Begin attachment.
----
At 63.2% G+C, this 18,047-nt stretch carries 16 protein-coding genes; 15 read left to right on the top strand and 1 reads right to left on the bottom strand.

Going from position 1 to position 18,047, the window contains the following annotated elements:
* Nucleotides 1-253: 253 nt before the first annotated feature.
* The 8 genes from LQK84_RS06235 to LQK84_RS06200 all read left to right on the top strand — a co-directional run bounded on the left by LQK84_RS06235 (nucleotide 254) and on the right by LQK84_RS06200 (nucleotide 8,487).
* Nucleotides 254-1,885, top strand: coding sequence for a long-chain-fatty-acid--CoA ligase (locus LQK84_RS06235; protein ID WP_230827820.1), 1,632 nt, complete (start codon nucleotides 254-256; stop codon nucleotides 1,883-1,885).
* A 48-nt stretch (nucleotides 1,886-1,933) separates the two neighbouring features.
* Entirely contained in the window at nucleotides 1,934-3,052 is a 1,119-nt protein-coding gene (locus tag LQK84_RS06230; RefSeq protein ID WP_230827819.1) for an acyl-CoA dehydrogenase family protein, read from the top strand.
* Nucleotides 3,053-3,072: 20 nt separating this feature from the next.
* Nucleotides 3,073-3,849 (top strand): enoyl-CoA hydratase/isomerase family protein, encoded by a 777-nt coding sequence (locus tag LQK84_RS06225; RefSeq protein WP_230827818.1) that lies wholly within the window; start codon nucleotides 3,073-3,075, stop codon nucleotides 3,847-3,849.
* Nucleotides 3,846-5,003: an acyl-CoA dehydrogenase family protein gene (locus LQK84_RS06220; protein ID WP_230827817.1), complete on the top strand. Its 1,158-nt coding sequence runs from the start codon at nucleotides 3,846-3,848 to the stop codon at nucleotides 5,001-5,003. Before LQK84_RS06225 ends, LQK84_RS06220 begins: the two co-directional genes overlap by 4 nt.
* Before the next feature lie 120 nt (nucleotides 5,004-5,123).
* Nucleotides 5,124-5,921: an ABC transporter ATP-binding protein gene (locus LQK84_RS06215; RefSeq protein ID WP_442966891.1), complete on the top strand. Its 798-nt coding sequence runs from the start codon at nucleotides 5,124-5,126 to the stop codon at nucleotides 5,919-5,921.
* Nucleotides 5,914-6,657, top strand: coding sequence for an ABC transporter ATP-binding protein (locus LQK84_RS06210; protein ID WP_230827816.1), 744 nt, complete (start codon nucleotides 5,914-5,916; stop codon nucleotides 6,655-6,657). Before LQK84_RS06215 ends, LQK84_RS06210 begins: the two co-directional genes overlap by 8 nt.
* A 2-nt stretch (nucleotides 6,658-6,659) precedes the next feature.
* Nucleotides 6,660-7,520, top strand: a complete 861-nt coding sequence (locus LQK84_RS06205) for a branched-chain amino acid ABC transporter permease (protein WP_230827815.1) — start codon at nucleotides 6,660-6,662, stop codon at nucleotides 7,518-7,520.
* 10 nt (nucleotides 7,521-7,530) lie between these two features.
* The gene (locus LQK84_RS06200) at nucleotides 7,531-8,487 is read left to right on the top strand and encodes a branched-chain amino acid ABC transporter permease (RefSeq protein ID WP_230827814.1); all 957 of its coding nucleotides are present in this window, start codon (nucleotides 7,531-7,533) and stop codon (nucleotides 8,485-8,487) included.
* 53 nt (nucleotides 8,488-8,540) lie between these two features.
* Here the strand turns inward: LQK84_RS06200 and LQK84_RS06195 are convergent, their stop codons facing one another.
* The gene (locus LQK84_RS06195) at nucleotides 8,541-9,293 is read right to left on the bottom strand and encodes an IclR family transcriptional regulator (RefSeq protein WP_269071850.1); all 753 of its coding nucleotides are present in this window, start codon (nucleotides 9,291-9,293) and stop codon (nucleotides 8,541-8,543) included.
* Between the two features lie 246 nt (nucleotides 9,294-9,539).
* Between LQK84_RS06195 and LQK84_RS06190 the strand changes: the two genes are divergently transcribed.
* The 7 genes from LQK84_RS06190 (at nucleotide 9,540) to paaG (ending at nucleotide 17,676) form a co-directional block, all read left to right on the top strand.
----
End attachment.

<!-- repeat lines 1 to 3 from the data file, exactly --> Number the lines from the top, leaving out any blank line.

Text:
At 63.2% G+C, this 18,047-nt stretch carries 16 protein-coding genes; 15 read left to right on the top strand and 1 reads right to left on the bottom strand.

Going from position 1 to position 18,047, the window contains the following annotated elements:
* Nucleotides 1-253: 253 nt before the first annotated feature.